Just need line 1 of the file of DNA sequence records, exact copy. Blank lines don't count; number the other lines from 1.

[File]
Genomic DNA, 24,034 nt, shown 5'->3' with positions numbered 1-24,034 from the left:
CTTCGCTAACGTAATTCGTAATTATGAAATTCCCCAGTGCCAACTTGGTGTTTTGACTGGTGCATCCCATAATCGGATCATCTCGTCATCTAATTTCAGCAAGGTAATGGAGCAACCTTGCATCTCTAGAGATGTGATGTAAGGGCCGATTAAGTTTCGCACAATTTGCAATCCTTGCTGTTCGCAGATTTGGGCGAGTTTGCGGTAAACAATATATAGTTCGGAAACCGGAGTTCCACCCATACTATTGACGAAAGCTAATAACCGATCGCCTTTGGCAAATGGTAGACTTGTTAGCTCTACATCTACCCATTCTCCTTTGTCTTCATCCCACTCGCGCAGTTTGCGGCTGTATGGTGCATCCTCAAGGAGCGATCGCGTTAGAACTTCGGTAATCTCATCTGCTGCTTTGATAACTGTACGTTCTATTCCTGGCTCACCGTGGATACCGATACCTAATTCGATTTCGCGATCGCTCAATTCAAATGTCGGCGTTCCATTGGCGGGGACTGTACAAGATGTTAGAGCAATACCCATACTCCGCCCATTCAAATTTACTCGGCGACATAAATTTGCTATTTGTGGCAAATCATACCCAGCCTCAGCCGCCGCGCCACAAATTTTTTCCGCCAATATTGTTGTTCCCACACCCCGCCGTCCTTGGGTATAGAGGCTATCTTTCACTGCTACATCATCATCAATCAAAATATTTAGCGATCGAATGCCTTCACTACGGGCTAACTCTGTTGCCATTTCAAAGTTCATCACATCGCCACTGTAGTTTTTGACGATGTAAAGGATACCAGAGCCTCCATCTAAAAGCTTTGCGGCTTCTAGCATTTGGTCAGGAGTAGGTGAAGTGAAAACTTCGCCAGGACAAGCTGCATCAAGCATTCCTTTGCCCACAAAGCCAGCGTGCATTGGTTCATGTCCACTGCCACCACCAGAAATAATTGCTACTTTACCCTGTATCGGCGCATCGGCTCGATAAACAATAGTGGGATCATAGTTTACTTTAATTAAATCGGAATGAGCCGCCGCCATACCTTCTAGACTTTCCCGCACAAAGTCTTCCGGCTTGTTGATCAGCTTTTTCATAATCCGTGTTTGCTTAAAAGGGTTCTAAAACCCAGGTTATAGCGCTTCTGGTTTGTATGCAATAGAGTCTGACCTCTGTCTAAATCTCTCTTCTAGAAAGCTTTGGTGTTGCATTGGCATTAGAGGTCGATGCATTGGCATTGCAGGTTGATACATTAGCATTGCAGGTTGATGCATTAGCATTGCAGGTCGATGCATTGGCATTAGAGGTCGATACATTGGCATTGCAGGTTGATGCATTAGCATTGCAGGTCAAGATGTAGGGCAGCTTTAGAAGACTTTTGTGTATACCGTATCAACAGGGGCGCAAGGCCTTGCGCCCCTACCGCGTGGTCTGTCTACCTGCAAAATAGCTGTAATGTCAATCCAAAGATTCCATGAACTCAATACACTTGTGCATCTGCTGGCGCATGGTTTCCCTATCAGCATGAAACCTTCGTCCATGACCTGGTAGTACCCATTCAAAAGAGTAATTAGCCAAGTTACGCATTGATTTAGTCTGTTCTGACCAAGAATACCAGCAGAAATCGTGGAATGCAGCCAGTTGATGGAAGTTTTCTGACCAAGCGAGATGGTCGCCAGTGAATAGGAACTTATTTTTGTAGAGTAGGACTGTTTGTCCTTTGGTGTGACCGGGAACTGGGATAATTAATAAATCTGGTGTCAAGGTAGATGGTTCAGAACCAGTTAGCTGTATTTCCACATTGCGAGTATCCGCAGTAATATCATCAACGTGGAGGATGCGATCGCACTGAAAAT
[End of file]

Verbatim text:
Genomic DNA, 24,034 nt, shown 5'->3' with positions numbered 1-24,034 from the left: